South of the Dordogne

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Cycling is a pleasure across the whole south Dordogne and north Lot and Garonne region of south-west France (with the possible exception of the main road along the Dordogne River during the summer months, which you may find too busy). See further down this page for a couple of my personal favourite routes.

Because the roads are quiet, and there are miles of unexplored back roads, this region of south-west France lends itself very well to cycling for visitors. And there are no mountains! There are hills, but these are mostly gentle, or short enough to push your bike up. And plenty of sunflowers to look at on the way...and the pleasures of approaching Chateau Bonaguil or Chateau Biron on your bike will help distract you from the hill you are cycling up...

sunflowers, view when cycling in Dordone, south-west France

In the region you could consider either taking an organised cycling holiday, or 'doing it yourself':

Organised cycling holidays

There are several companies that offer organised cycling holidays in the Dordogne area of south-west France. The majority operate to the north of the River Dordogne. These holidays have several advantages:

  • you will stay somewhere different each night, probably in a small hotel
  • meals will often be arranged for you
  • your baggage will be transported for you
  • there will be backup support if your bike has a problem
  • chance to meet new people with shared interests

The possible disadvantages are:

  • the set itinerary may not be as challenging as you would like (or may be too challenging) - the daily distances covered are often quite small
  • the itinerary may not be flexible in the event of bad weather
  • you may not like the people you are touring with
  • the cost

Many people enjoy these kind of holidays and they are an excellent way to see the countryside with no stresses of organisation.

If you can't bring your own bikes, many towns will have bike hire centres. Ask in the local tourist office.

'Do it yourself' cycling holidays

If you are driving to your holiday destination it is relatively easy to bring bikes, otherwise they can be hired in many places. Having your own bikes with you gives a great amount of freedom in where you can go and what you can do on your bikes.

Tourist offices will be able to suggest lots of possible cycling routes, mostly on roads but sometimes 'off-road' on tracks etc.

When estimating the time required for a cycle ride, a typical, gentle, touring speed for cycling is 15 km per hour (10mph), and 20kmh is reasonably fast, perhaps the speed you will do if you cycle recreationally from time to time. 25 kmh or more takes quite a bit of effort...but you can always find somewhere nice to stop and rest and enjoy the scenery.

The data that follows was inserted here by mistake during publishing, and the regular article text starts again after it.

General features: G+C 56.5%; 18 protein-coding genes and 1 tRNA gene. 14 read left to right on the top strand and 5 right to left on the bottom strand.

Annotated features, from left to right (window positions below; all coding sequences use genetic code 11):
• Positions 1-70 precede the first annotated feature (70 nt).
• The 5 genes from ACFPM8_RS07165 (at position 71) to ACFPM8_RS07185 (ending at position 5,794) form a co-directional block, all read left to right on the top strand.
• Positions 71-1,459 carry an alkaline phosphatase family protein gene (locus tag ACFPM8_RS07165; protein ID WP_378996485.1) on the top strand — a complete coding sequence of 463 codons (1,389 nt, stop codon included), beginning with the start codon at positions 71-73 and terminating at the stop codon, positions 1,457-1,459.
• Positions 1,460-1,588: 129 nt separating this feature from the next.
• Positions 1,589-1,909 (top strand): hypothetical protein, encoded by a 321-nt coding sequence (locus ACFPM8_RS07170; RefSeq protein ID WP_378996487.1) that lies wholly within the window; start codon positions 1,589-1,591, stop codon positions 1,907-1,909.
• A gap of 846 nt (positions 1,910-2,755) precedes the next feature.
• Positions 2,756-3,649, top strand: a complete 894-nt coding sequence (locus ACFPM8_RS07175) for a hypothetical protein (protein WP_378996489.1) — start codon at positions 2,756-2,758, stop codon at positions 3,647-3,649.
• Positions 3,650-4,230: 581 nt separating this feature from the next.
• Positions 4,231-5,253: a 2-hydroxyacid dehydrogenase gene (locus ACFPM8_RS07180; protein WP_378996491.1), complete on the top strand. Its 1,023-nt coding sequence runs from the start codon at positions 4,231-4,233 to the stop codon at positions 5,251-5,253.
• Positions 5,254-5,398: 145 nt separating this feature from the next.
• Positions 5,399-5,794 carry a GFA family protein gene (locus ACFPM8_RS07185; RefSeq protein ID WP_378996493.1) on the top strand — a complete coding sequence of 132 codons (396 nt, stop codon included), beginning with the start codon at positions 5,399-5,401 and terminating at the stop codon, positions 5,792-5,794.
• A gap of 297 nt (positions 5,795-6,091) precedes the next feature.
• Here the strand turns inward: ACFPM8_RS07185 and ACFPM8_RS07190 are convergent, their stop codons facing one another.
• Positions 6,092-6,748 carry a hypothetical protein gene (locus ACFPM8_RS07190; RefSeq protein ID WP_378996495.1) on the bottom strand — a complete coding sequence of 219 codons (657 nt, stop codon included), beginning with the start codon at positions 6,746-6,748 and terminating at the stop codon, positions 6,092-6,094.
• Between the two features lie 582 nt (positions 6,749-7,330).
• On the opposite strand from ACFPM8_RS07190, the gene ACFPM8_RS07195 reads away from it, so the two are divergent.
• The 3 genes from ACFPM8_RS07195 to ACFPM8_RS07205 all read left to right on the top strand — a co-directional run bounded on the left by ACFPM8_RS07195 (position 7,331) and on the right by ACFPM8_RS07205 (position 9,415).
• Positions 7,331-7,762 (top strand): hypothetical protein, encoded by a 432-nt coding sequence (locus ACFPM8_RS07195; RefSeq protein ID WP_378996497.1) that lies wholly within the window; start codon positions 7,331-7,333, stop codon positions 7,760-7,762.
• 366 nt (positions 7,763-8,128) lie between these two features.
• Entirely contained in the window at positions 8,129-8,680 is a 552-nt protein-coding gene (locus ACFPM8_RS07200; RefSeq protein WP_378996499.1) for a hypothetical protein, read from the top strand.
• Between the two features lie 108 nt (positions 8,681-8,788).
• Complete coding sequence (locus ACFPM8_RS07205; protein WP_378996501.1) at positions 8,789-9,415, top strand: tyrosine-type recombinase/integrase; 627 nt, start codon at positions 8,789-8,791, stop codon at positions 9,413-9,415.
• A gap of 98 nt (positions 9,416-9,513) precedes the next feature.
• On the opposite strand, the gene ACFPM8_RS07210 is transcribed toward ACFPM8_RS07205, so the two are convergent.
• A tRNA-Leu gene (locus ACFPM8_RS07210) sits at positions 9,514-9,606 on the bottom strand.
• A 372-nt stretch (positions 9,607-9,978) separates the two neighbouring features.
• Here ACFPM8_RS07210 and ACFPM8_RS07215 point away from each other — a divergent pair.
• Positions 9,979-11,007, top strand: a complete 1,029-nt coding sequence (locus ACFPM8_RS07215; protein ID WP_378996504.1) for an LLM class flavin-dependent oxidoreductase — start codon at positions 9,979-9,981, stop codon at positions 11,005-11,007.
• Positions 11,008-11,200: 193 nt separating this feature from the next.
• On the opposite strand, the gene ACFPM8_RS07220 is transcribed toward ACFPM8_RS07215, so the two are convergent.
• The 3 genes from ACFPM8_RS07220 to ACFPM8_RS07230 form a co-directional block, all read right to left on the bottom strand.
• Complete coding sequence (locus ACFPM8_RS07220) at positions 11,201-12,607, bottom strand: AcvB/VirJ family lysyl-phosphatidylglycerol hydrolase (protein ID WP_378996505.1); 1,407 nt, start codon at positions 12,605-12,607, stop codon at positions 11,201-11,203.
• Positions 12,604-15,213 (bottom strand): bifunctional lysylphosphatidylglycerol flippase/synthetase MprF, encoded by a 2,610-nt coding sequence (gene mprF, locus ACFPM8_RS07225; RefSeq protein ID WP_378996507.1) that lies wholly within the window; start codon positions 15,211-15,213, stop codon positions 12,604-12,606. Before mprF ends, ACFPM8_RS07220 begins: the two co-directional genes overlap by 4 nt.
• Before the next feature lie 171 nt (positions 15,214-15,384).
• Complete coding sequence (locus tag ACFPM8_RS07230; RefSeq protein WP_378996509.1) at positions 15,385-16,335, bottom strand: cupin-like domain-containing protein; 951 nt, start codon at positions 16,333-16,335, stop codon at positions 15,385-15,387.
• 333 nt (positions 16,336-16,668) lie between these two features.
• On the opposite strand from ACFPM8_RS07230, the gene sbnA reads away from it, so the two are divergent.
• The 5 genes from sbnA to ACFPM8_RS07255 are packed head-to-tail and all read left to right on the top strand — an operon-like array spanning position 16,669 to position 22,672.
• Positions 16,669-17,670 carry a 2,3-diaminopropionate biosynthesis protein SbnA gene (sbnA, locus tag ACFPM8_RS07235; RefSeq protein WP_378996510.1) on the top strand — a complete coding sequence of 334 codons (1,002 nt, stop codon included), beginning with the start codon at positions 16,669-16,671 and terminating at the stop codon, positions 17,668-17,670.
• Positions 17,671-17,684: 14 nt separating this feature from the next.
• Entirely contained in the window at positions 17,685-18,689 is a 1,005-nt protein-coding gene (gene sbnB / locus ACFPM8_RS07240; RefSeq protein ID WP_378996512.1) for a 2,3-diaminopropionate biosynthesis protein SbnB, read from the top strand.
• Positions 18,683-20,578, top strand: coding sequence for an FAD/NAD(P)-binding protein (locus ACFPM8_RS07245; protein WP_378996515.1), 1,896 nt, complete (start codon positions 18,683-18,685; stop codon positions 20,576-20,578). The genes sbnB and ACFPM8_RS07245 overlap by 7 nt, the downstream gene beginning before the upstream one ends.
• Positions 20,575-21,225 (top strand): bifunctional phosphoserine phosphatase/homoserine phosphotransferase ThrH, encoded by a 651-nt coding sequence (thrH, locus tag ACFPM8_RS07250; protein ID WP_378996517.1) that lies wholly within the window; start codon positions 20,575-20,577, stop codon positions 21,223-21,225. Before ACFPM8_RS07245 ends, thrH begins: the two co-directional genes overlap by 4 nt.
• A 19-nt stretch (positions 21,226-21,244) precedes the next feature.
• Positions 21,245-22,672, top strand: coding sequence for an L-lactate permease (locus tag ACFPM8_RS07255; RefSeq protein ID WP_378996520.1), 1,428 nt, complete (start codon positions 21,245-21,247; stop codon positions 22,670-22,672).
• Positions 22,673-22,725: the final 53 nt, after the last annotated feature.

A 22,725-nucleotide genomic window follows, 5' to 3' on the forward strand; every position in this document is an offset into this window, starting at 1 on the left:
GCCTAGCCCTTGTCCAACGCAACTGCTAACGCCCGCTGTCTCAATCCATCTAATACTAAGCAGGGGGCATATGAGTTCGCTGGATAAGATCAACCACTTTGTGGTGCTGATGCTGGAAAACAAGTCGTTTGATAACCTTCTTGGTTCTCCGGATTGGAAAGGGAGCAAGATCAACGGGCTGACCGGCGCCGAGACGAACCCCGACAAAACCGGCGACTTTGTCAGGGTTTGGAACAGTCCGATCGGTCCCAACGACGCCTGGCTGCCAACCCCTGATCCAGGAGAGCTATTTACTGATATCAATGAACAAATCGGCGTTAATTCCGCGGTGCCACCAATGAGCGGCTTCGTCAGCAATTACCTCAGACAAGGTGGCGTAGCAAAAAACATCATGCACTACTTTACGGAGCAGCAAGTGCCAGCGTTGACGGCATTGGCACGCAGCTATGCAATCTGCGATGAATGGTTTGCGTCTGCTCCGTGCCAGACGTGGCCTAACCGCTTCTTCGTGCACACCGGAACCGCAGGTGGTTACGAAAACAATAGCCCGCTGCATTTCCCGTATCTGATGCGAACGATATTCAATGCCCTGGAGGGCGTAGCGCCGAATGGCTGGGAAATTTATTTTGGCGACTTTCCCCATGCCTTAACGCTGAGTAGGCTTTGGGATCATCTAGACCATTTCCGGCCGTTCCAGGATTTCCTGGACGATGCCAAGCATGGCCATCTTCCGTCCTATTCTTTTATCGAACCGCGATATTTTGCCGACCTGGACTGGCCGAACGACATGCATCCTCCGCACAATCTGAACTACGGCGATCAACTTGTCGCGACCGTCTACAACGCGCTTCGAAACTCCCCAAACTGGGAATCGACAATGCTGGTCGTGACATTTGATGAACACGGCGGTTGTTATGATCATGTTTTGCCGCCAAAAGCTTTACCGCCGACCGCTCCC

view when cycling in Dordogne, south west France

Below I have described two of my favourite routes just to get you started...the directions are given with a Villereal start (because that's where I live!) but can of course be started anywhere on the route.

The main trick is to avoid the larger roads that join the towns in the area - always look on a map for the smaller roads. You will seldom be disappointed.


Route 1  total length 27km (1.5 - 2 hours)

  1. Leave Villereal (Lot et Garonne) on the road towards Monpazier (opposite the Cafe St Roch)
  2. After 3km turn right, signposted to Vergt de Biron
  3. Follow this road all the way to Vergt de Biron (last part uphill)
  4. In the village of Vergt, turn right, signposted Monflanquin D272 - a long descent
  5. 1 km after passing through Le Laussou take the right turn signposted Envals
  6. Follow this route all the way to its junction with the D676 Villereal - Monflanquin main road.
  7. Turn right onto this road, then after only 50m turn right again, signposted St Etienne de Villereal
  8. Pass through St Etienne de Villereal and continue on to Villereal

Route 2  total length 44km (3 hours)

  1. Leave Villereal on the road towards Monpazier (opposite the Cafe St Roch)
  2. After 7km turn right, signposted to St Martin de Villereal
  3. Continue through St Martin de Villereal, shortly reach a junction with the Biron road, where you turn left towards Biron.
  4. Continue through Vergt de Biron and straight on as signposted to Biron itself.
  5. That's got the two main hills out of the way!
  6. In Biron, continue on road towards Lacapelle Biron
  7. Pass straight through Lacapelle Biron (your road leads right as you enter the village, just passed an estate agent, and then straight on) and into the Gavaudun Valley
  8. Pass all the way down the Gavaudun Valley, passed St Avit and through Gavaudun.
  9. At the end of the road, turn right direction Salles
  10. In Salles, take the small right turn (next to the village square) signposted Bonnenouvelle.
  11. After about 3 km, turn right at the small junction / crossroads (the only crossroads you will come to on this part of the road)
  12. Continue straight on through the woods.
  13. When you reach the D255 in Bonnenouvelle, pass straight across, direction Le Laussou
  14. In Le Laussou, turn left then after about 250 metres turn right (signed Vin a la Ferme)
  15. Continue on this road until it ends - Villereal is now about 1km to your left

Personal comment: cycling in south-west France, in the Dordogne and Lot-et-Garonne, is for me the best way to see the scenery and the countryside. The weather is usually perfect for cycling - you might prefer to cycle in the morning in the summer and the afternoon in the spring and autumn, because afternoons in the summer can get a bit warm...with canoeing, my other favourite, it is a perfect way to pass a day.

To learn some tips and tricks to help with your cycling before you set off, Road Bike offers lots of useful information.